We caught up with Baltimore-based photographer Eric Sipes to share his view of Baltimore. In one sentence: “I go out into the city and take what she gives me,” he says.
THE DARKROOM: Basically, tell me about yourself.
ERIC: I’m 33, and was born in Anderson, South Carolina. I’ve been moving around since a very young age, around 6, due to my father’s work in the restaurant industry. Some of the places I’ve lived include Washington State, Kansas, Texas, Delaware, Tennessee, Maryland, Pennsylvania, and the Appalachian Trail (does that count? I think it does.)
I don’t take photos for a living, though I’ve done a few paid gigs and considered the idea. I’m afraid that if I quantify the value of my photos too, that’s all I’ll ever see in them, just dollar signs and that’s not what I want. Currently I’m working in the I.T. field at Johns Hopkins Medical Institute. I’ve only been working here for about 10 months but I’m enjoying it thus far!
Another interesting fact about me is that I am monocular; I lost the use of my left eye when I was 8, due to an accident involving another kid stabbing me in the eye with a stick. I joke about it a lot, generally relish the unique perspective it affords me, which I’d like to think translates into my photography.
DR: Do you use Instagram or just mainly Flickr?
ERIC: I do have an Instagram account, I don’t use it very much as I prefer my DSLR over my phone’s camera but it’s there. I also have accounts on 500px, and loads of albums in Facebook and G+ but that’s mostly for friends and family.
DR: What got you started in photography? When?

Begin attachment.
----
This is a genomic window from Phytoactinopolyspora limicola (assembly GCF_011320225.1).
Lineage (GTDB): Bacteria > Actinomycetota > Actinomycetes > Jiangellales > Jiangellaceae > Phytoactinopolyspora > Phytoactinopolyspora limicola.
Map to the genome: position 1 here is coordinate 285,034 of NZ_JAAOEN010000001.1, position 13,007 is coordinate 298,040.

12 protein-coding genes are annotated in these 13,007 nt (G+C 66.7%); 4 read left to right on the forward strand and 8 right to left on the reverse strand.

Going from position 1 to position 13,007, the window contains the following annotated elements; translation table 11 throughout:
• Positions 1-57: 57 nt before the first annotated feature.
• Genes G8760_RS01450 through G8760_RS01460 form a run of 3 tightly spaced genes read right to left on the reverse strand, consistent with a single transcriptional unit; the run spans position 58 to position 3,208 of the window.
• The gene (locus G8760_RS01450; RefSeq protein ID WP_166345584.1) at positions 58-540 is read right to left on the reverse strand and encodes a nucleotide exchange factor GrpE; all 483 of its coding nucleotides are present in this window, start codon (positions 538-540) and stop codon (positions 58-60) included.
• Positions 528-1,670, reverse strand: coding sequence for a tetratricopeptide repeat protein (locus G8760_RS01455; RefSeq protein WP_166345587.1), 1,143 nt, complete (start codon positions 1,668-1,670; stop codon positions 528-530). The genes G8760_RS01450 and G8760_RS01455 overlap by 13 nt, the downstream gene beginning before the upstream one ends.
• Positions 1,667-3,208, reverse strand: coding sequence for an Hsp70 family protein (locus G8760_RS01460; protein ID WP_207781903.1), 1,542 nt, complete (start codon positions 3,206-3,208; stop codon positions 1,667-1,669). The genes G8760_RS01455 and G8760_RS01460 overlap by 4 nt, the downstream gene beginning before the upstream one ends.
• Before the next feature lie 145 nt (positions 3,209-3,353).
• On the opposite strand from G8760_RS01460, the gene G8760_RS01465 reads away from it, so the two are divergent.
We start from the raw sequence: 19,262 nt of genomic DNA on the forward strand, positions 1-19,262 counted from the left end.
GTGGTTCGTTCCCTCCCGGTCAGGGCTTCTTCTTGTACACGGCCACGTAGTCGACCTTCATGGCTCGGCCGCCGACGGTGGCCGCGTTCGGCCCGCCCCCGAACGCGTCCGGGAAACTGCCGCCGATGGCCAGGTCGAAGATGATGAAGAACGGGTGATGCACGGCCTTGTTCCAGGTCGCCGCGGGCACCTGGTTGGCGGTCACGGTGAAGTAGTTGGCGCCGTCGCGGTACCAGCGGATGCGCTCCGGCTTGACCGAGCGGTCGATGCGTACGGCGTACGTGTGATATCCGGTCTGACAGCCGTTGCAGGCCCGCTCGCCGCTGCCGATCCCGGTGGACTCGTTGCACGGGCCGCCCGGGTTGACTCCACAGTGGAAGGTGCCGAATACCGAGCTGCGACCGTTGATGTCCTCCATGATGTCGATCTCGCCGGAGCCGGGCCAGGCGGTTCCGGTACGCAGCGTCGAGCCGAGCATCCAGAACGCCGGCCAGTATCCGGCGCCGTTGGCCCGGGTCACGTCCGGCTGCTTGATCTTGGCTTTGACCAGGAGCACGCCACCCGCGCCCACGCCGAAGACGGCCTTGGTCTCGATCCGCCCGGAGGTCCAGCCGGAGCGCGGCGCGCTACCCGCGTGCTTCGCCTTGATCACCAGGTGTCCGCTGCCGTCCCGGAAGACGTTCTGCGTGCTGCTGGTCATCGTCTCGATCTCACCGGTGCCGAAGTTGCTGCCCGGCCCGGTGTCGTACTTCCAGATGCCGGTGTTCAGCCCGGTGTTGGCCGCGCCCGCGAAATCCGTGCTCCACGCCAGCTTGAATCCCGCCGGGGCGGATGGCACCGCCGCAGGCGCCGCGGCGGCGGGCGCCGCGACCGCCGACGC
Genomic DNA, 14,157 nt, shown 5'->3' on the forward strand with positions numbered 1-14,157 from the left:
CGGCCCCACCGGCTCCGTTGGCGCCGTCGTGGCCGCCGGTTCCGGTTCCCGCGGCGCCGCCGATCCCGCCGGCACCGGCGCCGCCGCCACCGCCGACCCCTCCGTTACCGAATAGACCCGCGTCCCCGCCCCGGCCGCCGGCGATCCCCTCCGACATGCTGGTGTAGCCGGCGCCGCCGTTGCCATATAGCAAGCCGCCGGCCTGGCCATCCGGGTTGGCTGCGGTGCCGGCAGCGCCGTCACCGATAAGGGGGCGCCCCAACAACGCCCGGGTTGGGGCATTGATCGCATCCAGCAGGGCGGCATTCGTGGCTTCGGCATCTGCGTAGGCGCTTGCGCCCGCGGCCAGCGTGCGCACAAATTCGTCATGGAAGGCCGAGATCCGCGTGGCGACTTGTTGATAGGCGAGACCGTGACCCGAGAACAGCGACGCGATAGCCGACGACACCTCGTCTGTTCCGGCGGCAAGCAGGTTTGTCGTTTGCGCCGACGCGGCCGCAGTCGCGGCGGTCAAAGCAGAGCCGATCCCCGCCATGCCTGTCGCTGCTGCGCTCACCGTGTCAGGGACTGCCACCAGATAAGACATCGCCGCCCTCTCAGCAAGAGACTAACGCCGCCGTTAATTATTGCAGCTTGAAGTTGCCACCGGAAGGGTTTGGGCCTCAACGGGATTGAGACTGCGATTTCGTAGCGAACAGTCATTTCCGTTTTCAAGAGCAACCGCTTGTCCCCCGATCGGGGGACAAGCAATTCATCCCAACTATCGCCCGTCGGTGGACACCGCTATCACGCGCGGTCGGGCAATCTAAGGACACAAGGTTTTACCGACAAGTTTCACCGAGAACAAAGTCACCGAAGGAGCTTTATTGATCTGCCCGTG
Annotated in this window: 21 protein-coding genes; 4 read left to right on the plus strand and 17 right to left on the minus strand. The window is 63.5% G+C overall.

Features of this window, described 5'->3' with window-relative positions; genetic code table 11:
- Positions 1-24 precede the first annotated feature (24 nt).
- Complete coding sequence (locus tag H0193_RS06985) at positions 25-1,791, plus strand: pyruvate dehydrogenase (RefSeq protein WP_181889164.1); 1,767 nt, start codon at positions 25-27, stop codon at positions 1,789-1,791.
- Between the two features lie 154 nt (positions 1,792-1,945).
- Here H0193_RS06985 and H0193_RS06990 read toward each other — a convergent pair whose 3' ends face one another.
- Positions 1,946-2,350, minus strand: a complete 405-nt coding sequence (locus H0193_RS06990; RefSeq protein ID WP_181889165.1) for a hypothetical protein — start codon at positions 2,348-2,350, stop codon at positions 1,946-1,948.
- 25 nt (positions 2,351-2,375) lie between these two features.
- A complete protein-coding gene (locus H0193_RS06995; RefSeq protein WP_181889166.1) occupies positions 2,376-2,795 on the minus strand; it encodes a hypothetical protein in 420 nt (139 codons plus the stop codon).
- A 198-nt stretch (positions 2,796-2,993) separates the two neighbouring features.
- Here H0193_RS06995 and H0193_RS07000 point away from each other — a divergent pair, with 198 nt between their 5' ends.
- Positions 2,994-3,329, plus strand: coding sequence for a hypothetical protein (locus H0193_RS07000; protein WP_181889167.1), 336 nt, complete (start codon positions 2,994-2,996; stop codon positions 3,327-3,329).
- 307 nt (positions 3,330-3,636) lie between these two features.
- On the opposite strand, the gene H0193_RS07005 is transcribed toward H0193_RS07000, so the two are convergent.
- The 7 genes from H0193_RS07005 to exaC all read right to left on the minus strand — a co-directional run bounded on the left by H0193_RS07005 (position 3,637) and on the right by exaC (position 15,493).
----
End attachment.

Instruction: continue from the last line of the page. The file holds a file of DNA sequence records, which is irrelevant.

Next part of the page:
ERIC: Honestly I got into photography in late 2008 when I was slightly depressed. I was looking for a way to get a new perspective on things. I went out and bought myself a Rebel XS as a birthday present to myself and began learning the ins and outs of composition, exposure and the controls of the camera, and here I am today. I’m still constantly on photo blogs such as Digital Photography School and looking for things I like on 500px.com.
DR: In one sentence, describe your photography.
ERIC: I like to capture candid moods and textures of people and the places where they spend time, including nature.
DR: Now, describe your style of how you capture Baltimore.
ERIC: I go out into the city and take what she gives me. I carry my camera around with me most days, and if the weather permits I just walk around without a destination in mind. It’s amazing to me how much you can discover about a place you’ve passed 1,000 times if you just take the time to stand there for a moment.
DR: What’s your setup? Lens, camera, lights, Canon vs. Nikon? iPhone? What do you use most?
ERIC: I have a Cannon 5D Mark II, my work horse lens is my 24-70mm 2.8L lens, but I also frequently use my nifty 50. I used to love my 75-300mm 4.5 IS USM but I had to sell that when I returned from the Appalachian trail for lack of funds. Glass is outrageously expensive!
DR: Do you go out looking for photos or do you stumble across scenes to capture?
ERIC: Hard to say really, being prepared to capture my next best shot is practically a constant for me. I suppose you could say that I’m always out looking for photos, as such I generally stumble into them.
DR: Where do you draw your inspiration from? Obviously, most of your Flickr feed is Baltimore-centric. What do you like to focus your work on? Why do you shoot what you do when it comes to your Baltimore scenes?
ERIC: I definitely draw my inspiration from my environment. I find photography to be somewhat meditative, in that I am able to be in the moment. When I have my camera in my hand I become acutely aware of surroundings in a mindful way. A perfect example of this is seeing the beauty of a well-used hand rail or just noticing an errant bloom discarded in the street.
I also find inspiration in new techniques I find interesting when researching photography in books and online. You can see that best in images such as this fire orb effect using long exposure, or this 52 card pickup using a strobe effect.
DR: Has your work been showcased anywhere or do you shoot as a passion project?
ERIC: My work has never been showcased anywhere other than online. I began shooting out of a passion for art and continue to do so today.